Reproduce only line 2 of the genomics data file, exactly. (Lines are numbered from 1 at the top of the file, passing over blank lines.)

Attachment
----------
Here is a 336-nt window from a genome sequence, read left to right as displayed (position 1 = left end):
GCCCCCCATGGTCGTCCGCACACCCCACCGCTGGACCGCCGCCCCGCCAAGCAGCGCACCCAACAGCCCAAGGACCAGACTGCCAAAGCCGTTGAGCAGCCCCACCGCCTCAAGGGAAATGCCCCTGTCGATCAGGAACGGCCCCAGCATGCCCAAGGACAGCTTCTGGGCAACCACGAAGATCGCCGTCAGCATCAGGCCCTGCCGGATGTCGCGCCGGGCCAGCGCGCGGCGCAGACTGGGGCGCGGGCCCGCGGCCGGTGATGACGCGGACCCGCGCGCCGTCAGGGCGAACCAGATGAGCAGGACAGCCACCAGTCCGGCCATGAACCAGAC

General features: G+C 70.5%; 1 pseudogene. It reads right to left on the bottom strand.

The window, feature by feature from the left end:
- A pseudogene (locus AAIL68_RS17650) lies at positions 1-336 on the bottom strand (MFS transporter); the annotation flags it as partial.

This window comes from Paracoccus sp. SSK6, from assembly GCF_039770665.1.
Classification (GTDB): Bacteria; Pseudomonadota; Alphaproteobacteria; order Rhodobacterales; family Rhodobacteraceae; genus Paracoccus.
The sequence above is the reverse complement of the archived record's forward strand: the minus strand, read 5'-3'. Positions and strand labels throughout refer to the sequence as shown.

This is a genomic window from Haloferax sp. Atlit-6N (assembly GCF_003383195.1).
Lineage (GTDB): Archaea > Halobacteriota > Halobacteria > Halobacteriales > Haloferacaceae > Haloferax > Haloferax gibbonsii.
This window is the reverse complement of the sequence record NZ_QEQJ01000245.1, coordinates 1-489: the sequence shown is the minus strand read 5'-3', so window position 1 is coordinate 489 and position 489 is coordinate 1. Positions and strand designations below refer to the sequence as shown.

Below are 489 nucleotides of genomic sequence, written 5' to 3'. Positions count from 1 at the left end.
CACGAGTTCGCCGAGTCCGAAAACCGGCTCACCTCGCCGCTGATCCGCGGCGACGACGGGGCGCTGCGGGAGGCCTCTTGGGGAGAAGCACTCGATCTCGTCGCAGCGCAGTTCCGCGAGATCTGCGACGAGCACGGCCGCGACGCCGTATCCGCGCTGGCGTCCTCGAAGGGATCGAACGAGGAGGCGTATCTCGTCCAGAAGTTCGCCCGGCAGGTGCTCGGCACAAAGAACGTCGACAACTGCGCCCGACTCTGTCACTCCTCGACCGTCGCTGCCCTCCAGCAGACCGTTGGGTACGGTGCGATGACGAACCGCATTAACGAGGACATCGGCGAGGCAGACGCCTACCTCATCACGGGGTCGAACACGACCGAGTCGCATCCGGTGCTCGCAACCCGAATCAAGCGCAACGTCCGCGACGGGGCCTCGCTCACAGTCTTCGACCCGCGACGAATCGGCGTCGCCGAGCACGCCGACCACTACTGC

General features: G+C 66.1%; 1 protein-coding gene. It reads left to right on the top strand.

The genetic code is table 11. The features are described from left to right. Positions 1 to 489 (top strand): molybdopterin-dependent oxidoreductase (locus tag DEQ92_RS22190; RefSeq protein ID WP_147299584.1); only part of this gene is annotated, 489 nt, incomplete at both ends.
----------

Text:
GCCCCCCATGGTCGTCCGCACACCCCACCGCTGGACCGCCGCCCCGCCAAGCAGCGCACCCAACAGCCCAAGGACCAGACTGCCAAAGCCGTTGAGCAGCCCCACCGCCTCAAGGGAAATGCCCCTGTCGATCAGGAACGGCCCCAGCATGCCCAAGGACAGCTTCTGGGCAACCACGAAGATCGCCGTCAGCATCAGGCCCTGCCGGATGTCGCGCCGGGCCAGCGCGCGGCGCAGACTGGGGCGCGGGCCCGCGGCCGGTGATGACGCGGACCCGCGCGCCGTCAGGGCGAACCAGATGAGCAGGACAGCCACCAGTCCGGCCATGAACCAGAC